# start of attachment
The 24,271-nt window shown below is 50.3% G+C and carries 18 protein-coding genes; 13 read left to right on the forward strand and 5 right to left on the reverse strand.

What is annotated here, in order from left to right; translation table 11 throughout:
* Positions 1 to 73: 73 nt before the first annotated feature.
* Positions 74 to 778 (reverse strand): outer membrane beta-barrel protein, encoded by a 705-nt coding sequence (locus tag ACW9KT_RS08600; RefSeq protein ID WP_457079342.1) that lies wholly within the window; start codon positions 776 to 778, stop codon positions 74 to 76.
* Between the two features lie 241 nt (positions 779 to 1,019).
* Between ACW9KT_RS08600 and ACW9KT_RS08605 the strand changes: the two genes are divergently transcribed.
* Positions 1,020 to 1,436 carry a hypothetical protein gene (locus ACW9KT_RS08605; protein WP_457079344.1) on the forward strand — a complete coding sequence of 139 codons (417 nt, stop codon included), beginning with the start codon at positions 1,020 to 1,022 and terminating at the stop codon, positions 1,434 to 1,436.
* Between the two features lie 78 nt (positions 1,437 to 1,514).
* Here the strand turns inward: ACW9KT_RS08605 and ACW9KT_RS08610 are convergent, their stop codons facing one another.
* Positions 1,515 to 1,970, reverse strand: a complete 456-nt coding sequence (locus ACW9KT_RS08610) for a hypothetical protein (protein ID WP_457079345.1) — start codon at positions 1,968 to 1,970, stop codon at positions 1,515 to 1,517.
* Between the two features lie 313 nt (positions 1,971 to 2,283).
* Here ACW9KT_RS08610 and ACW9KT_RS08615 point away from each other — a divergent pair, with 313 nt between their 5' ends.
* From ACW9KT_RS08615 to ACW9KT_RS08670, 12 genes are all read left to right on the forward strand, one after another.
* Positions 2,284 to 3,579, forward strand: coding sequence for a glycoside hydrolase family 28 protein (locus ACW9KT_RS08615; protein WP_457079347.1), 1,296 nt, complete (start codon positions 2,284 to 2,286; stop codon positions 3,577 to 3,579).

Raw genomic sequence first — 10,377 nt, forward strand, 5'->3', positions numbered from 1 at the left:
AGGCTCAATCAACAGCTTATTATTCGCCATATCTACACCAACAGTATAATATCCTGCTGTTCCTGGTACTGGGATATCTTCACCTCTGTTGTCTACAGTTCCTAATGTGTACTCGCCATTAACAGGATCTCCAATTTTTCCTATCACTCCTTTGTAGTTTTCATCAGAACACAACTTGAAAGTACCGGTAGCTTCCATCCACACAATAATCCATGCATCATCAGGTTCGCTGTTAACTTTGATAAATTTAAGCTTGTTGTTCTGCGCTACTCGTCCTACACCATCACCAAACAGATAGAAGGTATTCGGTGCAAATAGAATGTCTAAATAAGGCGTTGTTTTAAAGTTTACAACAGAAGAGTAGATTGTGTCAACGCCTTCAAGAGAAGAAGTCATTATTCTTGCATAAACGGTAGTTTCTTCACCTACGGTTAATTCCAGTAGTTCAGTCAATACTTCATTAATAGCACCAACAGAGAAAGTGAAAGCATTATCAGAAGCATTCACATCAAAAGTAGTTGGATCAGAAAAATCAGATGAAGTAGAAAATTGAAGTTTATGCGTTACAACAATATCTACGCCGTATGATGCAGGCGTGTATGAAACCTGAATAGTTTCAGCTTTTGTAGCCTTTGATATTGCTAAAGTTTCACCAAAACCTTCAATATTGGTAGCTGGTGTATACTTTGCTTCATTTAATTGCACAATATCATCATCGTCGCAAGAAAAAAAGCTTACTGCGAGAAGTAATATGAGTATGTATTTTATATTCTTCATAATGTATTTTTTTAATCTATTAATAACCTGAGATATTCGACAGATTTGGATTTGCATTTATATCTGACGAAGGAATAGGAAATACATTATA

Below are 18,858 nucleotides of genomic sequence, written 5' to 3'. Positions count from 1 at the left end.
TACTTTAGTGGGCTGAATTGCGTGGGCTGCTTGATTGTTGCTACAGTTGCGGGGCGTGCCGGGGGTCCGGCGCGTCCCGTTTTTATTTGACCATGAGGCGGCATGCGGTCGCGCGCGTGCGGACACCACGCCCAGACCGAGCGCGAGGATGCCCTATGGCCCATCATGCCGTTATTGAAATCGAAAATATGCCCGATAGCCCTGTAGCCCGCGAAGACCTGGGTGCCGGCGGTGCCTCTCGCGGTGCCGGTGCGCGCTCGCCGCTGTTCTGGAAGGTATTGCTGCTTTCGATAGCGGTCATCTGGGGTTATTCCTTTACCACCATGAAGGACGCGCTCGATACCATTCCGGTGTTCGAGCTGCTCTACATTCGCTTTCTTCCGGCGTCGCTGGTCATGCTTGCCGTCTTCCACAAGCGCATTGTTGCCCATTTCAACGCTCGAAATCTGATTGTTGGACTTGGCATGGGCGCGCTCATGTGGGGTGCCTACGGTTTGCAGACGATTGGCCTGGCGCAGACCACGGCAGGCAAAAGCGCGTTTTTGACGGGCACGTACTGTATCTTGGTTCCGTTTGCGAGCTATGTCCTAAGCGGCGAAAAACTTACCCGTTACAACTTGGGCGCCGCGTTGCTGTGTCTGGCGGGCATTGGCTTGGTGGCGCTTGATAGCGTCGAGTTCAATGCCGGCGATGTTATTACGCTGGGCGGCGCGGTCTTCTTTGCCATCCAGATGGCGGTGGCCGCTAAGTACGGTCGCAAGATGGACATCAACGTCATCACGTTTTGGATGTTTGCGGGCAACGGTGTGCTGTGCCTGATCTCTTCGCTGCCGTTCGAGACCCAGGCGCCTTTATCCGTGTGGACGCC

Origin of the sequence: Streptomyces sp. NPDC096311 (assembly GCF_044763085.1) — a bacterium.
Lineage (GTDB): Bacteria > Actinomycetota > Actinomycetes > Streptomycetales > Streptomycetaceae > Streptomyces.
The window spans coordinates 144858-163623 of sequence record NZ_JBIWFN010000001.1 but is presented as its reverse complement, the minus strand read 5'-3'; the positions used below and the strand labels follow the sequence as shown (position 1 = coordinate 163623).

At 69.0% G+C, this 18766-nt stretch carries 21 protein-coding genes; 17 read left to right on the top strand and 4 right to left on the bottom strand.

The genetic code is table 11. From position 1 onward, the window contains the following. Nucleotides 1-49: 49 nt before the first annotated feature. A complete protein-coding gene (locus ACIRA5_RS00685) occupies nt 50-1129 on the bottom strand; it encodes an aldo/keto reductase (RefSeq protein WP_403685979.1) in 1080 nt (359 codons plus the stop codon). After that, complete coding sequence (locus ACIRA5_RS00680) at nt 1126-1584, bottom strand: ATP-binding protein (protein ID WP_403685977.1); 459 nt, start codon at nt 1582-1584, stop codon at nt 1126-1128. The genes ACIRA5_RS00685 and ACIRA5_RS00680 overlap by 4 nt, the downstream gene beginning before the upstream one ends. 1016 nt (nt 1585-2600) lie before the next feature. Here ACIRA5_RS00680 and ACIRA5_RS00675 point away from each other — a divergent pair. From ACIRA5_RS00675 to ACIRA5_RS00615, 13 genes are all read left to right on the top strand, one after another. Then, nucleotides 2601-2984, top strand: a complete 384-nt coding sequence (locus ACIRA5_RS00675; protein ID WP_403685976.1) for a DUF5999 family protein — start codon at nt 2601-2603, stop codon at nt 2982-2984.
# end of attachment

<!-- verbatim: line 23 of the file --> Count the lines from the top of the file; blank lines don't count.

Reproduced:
The genetic code is table 11. From position 1 onward, the window contains the following. Nucleotides 1-49: 49 nt before the first annotated feature. A complete protein-coding gene (locus ACIRA5_RS00685) occupies nt 50-1129 on the bottom strand; it encodes an aldo/keto reductase (RefSeq protein WP_403685979.1) in 1080 nt (359 codons plus the stop codon). After that, complete coding sequence (locus ACIRA5_RS00680) at nt 1126-1584, bottom strand: ATP-binding protein (protein ID WP_403685977.1); 459 nt, start codon at nt 1582-1584, stop codon at nt 1126-1128. The genes ACIRA5_RS00685 and ACIRA5_RS00680 overlap by 4 nt, the downstream gene beginning before the upstream one ends. 1016 nt (nt 1585-2600) lie before the next feature. Here ACIRA5_RS00680 and ACIRA5_RS00675 point away from each other — a divergent pair. From ACIRA5_RS00675 to ACIRA5_RS00615, 13 genes are all read left to right on the top strand, one after another. Then, nucleotides 2601-2984, top strand: a complete 384-nt coding sequence (locus ACIRA5_RS00675; protein ID WP_403685976.1) for a DUF5999 family protein — start codon at nt 2601-2603, stop codon at nt 2982-2984.